Image: USFWS. For more information about this species, click HERE.

Click to look up threatened plants in your state

So, what can we do?

We know there are many endangered and threatened plant species in North America. We also know that many plant species which probably should be protected are not. Additionally, plants have inferior protection under the Endangered Species Act as compared with animals.

The most important thing you can do is never pick wildflowers or other plants which are uncommon. If you are unsure about whether a plant is endangered or protected, you should avoid disturbing it. Also avoid collecting seeds from wildflowers/plants and when gardening, consider planting native species as many exotics are invasive and can inhibit the growth of native plants.

Image: mine.

What are your thoughts on endangered plants?

Do you think it's important to protect threatened and endangered plants?

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Please leave your thoughts about endangered plants.

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    • profile image


      5 years ago

      We were given the job to take care of the earth and we have failed time and again. You have provided a lot of important information to help understand the importance the endangered plants have in the total life cycle, losing one can mean losing much more along the line. May we become better caretakers in New York state and around the world. FB liked to help get the word out....excellent, as usual! :)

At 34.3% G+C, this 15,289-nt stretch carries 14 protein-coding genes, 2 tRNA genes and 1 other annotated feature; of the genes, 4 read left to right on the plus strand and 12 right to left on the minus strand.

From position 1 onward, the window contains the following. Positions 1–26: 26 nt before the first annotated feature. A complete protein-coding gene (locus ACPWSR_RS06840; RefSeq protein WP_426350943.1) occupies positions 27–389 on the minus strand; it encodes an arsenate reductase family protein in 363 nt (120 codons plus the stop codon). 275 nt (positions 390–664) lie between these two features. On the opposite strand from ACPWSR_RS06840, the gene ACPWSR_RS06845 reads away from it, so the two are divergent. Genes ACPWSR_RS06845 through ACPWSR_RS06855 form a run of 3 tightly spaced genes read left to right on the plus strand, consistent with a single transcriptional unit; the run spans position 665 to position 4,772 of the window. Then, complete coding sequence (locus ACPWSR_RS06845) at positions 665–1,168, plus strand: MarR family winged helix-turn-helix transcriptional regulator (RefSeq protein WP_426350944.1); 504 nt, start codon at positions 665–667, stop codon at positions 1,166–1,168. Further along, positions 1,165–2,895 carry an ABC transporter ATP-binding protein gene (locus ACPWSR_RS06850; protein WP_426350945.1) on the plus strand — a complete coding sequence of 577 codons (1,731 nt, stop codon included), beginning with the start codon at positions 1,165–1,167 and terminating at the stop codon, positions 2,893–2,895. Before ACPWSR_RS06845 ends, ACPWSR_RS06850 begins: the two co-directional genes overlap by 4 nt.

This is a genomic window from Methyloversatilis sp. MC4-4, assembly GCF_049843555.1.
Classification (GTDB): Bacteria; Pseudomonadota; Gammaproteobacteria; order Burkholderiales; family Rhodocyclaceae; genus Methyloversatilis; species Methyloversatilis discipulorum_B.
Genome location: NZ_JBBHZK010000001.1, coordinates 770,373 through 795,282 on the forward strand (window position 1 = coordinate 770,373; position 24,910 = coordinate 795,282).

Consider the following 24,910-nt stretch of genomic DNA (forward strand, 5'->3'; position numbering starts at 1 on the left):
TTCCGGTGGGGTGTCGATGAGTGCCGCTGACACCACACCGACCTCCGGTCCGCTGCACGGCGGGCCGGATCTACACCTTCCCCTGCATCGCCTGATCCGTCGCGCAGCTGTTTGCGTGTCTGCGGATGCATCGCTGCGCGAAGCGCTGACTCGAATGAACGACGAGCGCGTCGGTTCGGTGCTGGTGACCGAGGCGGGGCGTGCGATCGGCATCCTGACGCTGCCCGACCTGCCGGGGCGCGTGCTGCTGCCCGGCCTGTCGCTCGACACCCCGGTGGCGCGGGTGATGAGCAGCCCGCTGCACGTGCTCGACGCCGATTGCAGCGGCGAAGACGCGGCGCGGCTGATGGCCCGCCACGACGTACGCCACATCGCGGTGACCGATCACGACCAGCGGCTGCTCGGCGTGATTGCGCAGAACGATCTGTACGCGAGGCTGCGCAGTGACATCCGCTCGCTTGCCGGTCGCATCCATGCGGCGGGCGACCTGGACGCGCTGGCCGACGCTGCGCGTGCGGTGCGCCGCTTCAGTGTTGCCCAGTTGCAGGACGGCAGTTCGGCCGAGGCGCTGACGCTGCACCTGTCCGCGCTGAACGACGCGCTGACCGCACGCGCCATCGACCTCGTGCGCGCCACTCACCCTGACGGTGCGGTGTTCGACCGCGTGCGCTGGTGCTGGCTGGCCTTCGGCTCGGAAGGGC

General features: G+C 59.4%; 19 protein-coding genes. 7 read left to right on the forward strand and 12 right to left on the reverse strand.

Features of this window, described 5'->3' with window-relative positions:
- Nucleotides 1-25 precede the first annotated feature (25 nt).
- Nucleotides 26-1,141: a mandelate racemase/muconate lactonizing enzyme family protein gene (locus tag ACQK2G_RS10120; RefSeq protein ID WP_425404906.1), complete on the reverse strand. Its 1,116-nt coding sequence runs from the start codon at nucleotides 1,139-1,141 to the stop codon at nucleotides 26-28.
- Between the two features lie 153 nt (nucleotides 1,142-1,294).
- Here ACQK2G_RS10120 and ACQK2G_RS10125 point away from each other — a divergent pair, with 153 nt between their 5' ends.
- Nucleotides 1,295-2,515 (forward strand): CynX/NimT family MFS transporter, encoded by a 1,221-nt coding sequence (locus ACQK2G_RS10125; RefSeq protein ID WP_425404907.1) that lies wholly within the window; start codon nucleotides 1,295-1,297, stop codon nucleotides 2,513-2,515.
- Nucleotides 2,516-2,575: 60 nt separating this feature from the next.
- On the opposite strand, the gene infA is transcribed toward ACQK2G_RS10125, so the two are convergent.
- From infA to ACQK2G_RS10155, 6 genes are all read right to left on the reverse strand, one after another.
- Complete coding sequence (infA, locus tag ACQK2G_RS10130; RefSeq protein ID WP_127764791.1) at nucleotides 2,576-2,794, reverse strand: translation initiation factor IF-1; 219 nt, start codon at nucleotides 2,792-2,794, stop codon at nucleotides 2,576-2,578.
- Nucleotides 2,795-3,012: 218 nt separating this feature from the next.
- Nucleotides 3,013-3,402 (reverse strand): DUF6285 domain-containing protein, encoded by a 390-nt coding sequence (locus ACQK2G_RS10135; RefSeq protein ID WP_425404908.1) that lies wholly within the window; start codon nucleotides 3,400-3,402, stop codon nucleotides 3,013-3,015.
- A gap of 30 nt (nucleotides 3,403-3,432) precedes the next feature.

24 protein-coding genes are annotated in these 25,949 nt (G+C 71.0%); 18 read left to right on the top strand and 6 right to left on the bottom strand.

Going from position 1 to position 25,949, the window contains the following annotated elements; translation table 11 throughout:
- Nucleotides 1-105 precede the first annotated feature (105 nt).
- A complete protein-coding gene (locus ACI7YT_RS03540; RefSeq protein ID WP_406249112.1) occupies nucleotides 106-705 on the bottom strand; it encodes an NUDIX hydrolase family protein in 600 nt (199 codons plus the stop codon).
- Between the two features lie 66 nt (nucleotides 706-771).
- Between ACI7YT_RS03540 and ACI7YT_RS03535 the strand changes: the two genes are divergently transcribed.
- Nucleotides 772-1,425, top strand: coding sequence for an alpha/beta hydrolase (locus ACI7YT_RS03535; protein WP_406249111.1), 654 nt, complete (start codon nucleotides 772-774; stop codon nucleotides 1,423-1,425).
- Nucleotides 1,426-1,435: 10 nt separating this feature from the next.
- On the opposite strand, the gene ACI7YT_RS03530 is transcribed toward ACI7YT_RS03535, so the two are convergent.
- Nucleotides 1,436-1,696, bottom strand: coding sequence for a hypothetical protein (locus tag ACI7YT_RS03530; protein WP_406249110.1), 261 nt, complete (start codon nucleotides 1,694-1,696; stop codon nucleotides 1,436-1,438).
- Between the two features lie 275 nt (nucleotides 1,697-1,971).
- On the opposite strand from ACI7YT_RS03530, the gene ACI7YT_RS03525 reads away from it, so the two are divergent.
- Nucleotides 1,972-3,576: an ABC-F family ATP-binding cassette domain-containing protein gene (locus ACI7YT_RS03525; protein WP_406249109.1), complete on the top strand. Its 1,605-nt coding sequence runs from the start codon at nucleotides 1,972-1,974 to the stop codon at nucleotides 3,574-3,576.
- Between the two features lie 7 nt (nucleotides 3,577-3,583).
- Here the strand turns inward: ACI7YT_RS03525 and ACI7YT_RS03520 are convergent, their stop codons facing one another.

• profile image


      6 years ago

      I'm honored and very proud to visit this wonderful lens from your beautiful heart.. dear lady Jenna :) Thank you so much for reminding us to take care our nature better than we often ignore. I hope this work of you will get purple star or LotD soon. Have wonderful times.. always.. my dear friend :D

    • Diana Wenzel profile image

      Renaissance Woman 

      6 years ago from Colorado

      It was enlightening to visit this article on endangered plants. I don't know as much as I would like to know about this critical area of conservation and ecology. I've been doing a lot of reading about our endangered prairies and grasslands. I will use your link to learn which plants are endangered here in Colorado. Thanks for all that I learned here about the inadequacy of our laws relative to plant protection. I was unaware of the narrow scope of the protection. Appreciated!

    • profile image


      6 years ago

      Nice lens. Welcome to see my lens.

    • sousababy profile image


      6 years ago

      Came back to google +1 this excellent lens . . keep 'em coming. Take good care, Rose

    • sousababy profile image


      6 years ago

      Dear Jenna,

      I was shocked by the numbers . . to think that 750 plant species were endangered or threatened in North America in 2009?! (My guess was maybe 20 species, prior to reading this). I can appreciate that plants have less protection under the Endangered Species Act as compared with animals, however plants are the main food source (aren't they?) for so many species. Disrupting their food source surely impacts other species (insects, animals, birds, etc).

      I will definitely heed your advice: to never pick wildflowers or other plants which are uncommon and I will look up which plants are native to my area (and get my man-servant to plant them - ha). I didn't even think about exotic species being invasive (and therefore, inhibiting the growth of native plants).

      Thank you for such an eye-opener . . good to know before gardening season begins (here in Canada).